Another issue is time. Kids are only kids once. They need a chance to be KIDS. When a child spends 6-7 hours a day at school, 2-3 hours commuting to and from school and then hours upon hours of homework each night, where is the time for play? Where is the time for the REAL learning that comes natural to children? Kids LOVE to learn, thats their full time job. How much more will they actually learn if instead of spending their day regurgitating curriculum they spend the day playing at the Science Museum, then come home and read books about Einstein, because they WANTED to?

More importantly is the INNOCENCE of our children that is lost in public school. We take great care to ensure that our children don't witness violence on TV, don't hear curse words and are surrounded by loving parents. I am saddened by knowing that there are parents out there who don't treat their children the way we do, who allow them to watch whatever they want on TV, play violent video games, curse and argue in front of their children and create kids that mimic themselves. When my 5 year old child is exposed to other kids who have had an upbringing so very different from their own, he isn't old enough to discern right from wrong. The 'foreign' words he hears from other children are easily incorporated into his developing vocabulary. The violent acts other kids act out on the playground are permanently emblazoned in his mind. His innocence is lost!

Some will argue that we are planning to shelter our children. You're damn right.

It shouldn't be that hard....

It really shouldn't. To log on here every once and awhile and post a blog! I guess I feel like whatever I want to say isn't blog-worthy, but come on. How many people might actually even be reading my blog? Not many, if any!!

My latest mission in life is to make sure my kids don't watch more than 2 hours of tv per week. Yesterday they had about 45 minutes due to my not timing my shower correctly and therefore allowing another tv show to start before I went to turn the tv off. Unfortunately Hunter is old enough now to be able to say HEY! I'm watching this! But he's really good about turning it off when the show is over. So basically I AM using the tv for a babysitter, but only to babysit the kids while I shower and thats ok right?

So yesterday I did a major amount of housework. I don't know what got into me, and I'm not sure how I did it either. I also did a fair amount of sitting on the internet, which makes it all the more surprising at how much housework I did. I also weeded the garden and played Memory with Hunter. Super productive day!

Thursday, April 12, 2007

Kids and attachments

I admit, I've encouraged my kids becoming attached to objects. I guess because none of my children have ever been "teddy bear" type of kids, none of them have ever shown a remote interest in stuffed animals, blankets, or really ANYTHING. So of course when Hunter, at 18 months old, wanted to take a toy tractor to his nap I was elated. I thought it was the cutest thing I'd ever seen and I encouraged it, making sure the tractor accompanied him to bed every evening and insisting that he bring it along whenever we left the house. Well, the tractor was just the tip of the iceburg. The toys that were required at bedtime became more and more numerous, and eventually he was running out of room to sleep. Now I said my kids aren't teddy bear kids, and they aren't. These weren't soft, cushy toys, he was taking die-cast metal airplanes to bed. I still don't know how he managed to sleep through the night as I'm sure he spent many a night with a prop or vertical stab in his back. Luckily, he's outgrown that stage and now is pretty content to just get in bed and go to sleep.....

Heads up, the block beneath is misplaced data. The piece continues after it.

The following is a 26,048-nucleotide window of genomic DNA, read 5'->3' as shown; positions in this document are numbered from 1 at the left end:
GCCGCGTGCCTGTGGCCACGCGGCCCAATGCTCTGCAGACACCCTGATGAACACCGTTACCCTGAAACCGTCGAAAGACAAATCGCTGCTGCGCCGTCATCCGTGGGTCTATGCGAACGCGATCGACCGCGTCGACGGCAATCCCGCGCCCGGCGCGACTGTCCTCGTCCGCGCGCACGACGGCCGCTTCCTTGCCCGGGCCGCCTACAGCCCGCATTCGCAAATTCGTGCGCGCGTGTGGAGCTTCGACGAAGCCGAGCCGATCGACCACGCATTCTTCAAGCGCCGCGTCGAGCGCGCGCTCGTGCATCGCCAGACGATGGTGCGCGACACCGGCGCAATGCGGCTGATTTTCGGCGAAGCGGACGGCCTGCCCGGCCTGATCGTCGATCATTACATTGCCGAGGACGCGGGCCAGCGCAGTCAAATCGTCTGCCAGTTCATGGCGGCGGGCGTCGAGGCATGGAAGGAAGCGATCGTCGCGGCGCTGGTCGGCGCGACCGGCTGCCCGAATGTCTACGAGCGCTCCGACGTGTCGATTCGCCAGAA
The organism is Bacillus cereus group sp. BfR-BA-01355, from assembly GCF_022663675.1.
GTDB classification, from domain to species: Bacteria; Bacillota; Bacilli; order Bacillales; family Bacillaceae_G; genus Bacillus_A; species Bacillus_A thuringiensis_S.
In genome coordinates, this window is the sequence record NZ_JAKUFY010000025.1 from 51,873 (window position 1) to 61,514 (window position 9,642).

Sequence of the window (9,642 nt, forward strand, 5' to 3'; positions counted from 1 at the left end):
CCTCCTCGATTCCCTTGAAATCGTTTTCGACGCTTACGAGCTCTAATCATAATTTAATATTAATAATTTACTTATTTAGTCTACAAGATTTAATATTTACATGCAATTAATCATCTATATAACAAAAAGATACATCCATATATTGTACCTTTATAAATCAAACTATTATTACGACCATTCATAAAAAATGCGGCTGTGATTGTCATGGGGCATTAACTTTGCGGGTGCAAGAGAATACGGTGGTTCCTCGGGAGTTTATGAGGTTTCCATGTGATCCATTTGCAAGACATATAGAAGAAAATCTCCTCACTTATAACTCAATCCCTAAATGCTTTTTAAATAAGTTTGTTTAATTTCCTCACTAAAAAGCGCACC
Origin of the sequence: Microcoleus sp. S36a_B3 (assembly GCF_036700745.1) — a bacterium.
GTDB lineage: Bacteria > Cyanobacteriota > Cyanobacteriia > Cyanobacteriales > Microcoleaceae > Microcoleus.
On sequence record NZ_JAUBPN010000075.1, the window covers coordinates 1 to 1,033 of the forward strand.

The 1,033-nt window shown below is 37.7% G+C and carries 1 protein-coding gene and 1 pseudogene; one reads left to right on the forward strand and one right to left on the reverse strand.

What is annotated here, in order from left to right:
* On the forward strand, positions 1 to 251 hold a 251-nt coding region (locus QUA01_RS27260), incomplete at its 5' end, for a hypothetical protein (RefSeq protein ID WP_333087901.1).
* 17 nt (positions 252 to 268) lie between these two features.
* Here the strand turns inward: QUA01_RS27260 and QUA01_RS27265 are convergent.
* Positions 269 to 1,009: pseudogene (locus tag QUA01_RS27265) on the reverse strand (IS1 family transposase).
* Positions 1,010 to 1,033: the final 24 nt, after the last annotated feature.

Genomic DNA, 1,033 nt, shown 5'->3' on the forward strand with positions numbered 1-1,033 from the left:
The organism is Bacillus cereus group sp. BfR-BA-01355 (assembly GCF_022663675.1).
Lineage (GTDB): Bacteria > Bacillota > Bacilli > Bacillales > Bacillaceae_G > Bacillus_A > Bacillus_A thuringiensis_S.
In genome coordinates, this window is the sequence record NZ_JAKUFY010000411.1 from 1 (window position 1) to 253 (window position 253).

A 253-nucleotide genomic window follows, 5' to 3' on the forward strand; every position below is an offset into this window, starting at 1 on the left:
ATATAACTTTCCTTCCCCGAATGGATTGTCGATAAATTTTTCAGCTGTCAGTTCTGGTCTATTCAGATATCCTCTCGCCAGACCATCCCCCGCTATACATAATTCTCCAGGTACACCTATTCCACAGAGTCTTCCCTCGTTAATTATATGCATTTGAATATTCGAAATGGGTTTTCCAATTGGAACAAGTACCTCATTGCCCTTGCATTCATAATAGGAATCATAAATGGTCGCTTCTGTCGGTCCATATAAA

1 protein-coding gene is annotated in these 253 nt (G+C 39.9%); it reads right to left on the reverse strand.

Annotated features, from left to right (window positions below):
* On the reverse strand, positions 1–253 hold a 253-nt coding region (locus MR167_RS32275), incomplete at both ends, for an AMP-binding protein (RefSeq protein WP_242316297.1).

Then came Nathan. Again, no cushy cuddly toys for this boy. About 5 months ago he became OBSESSED with trains. Mainly Thomas the train, not necessarily because he has a thing for trains with faces, but rather due to the fact that there is an endless array of Thomas toys and videos for parents of future-conductors to purchase, and at a premium I might add. Matchbox cars cost about $1.00, depending on where you buy them you can get them for half that. Thomas the tank engine trains, however, are a COMPLETELY different story. ONE matchbox car sized train costs $5!!! And shamefully I admit, Nathan has more of them than I know what to do with. Luckily he's lost most of them (they come and go, under the bed, between the couch cushions, cruising the yard..) because they accompany him to bed! At one point he was taking so many trains to bed that every time he moved one would fall out and I'd hear his most-used phrase "I DROP IT! I DROP IT!" So we (Jason and I) are expected to come running and pick the train up. We'd try and ignore him, but he's a persistent little bugger and would just get louder and louder "I DROP IT! I DROP IT" so we would eventually give him. I ended up giving him an empty baby wipe box to keep his accessories in during bedtime. Luckily now he's lost so many of the trains he's usually only got one or two in the bed and rarely does he drop them.

Sooo here we are, boy #3, not showing any sign of a "teddy bear" syndrome....... but he doesn't seem to have an affinity for trains or airplanes....... Oh no, this one is special. His "thing" is the dog's toy basket:
I actually bought him his own because the dog didn't like sharing.